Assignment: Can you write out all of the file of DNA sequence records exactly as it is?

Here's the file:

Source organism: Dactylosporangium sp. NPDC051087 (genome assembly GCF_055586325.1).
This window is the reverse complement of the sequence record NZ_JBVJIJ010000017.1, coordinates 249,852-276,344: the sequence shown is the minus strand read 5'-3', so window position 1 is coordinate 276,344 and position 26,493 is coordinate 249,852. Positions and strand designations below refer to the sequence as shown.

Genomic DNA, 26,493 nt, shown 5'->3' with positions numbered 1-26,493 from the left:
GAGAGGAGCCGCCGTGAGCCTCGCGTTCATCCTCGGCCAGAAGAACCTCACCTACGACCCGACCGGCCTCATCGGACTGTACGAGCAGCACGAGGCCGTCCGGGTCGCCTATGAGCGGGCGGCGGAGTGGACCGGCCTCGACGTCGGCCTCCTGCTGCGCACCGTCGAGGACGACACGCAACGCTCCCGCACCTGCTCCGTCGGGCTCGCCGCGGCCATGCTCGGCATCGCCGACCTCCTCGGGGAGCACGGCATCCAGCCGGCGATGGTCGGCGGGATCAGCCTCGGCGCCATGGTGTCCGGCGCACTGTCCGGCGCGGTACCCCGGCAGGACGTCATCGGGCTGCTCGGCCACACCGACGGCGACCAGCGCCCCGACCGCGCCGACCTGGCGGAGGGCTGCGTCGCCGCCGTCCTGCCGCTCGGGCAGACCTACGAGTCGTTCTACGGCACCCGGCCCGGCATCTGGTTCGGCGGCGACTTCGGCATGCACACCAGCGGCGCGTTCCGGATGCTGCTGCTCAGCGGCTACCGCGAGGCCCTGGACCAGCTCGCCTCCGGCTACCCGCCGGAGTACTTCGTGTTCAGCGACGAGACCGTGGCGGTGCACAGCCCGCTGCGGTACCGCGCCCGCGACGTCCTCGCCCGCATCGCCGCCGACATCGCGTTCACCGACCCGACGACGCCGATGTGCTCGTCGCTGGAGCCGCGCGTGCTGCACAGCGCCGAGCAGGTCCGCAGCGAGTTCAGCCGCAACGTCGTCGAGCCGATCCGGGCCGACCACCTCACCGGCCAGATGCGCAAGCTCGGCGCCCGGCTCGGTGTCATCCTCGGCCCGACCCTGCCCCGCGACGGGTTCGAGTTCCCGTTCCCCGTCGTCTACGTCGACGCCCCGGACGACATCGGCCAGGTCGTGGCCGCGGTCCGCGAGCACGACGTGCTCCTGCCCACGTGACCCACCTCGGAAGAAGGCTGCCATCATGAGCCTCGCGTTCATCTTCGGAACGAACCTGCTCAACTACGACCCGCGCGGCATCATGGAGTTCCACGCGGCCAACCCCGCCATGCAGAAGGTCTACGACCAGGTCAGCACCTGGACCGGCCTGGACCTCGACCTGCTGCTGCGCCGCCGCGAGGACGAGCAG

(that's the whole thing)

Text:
Source organism: Dactylosporangium sp. NPDC051087 (genome assembly GCF_055586325.1).
This window is the reverse complement of the sequence record NZ_JBVJIJ010000017.1, coordinates 249,852-276,344: the sequence shown is the minus strand read 5'-3', so window position 1 is coordinate 276,344 and position 26,493 is coordinate 249,852. Positions and strand designations below refer to the sequence as shown.

Genomic DNA, 26,493 nt, shown 5'->3' with positions numbered 1-26,493 from the left:
GAGAGGAGCCGCCGTGAGCCTCGCGTTCATCCTCGGCCAGAAGAACCTCACCTACGACCCGACCGGCCTCATCGGACTGTACGAGCAGCACGAGGCCGTCCGGGTCGCCTATGAGCGGGCGGCGGAGTGGACCGGCCTCGACGTCGGCCTCCTGCTGCGCACCGTCGAGGACGACACGCAACGCTCCCGCACCTGCTCCGTCGGGCTCGCCGCGGCCATGCTCGGCATCGCCGACCTCCTCGGGGAGCACGGCATCCAGCCGGCGATGGTCGGCGGGATCAGCCTCGGCGCCATGGTGTCCGGCGCACTGTCCGGCGCGGTACCCCGGCAGGACGTCATCGGGCTGCTCGGCCACACCGACGGCGACCAGCGCCCCGACCGCGCCGACCTGGCGGAGGGCTGCGTCGCCGCCGTCCTGCCGCTCGGGCAGACCTACGAGTCGTTCTACGGCACCCGGCCCGGCATCTGGTTCGGCGGCGACTTCGGCATGCACACCAGCGGCGCGTTCCGGATGCTGCTGCTCAGCGGCTACCGCGAGGCCCTGGACCAGCTCGCCTCCGGCTACCCGCCGGAGTACTTCGTGTTCAGCGACGAGACCGTGGCGGTGCACAGCCCGCTGCGGTACCGCGCCCGCGACGTCCTCGCCCGCATCGCCGCCGACATCGCGTTCACCGACCCGACGACGCCGATGTGCTCGTCGCTGGAGCCGCGCGTGCTGCACAGCGCCGAGCAGGTCCGCAGCGAGTTCAGCCGCAACGTCGTCGAGCCGATCCGGGCCGACCACCTCACCGGCCAGATGCGCAAGCTCGGCGCCCGGCTCGGTGTCATCCTCGGCCCGACCCTGCCCCGCGACGGGTTCGAGTTCCCGTTCCCCGTCGTCTACGTCGACGCCCCGGACGACATCGGCCAGGTCGTGGCCGCGGTCCGCGAGCACGACGTGCTCCTGCCCACGTGACCCACCTCGGAAGAAGGCTGCCATCATGAGCCTCGCGTTCATCTTCGGAACGAACCTGCTCAACTACGACCCGCGCGGCATCATGGAGTTCCACGCGGCCAACCCCGCCATGCAGAAGGTCTACGACCAGGTCAGCACCTGGACCGGCCTGGACCTCGACCTGCTGCTGCGCCGCCGCGAGGACGAGCAG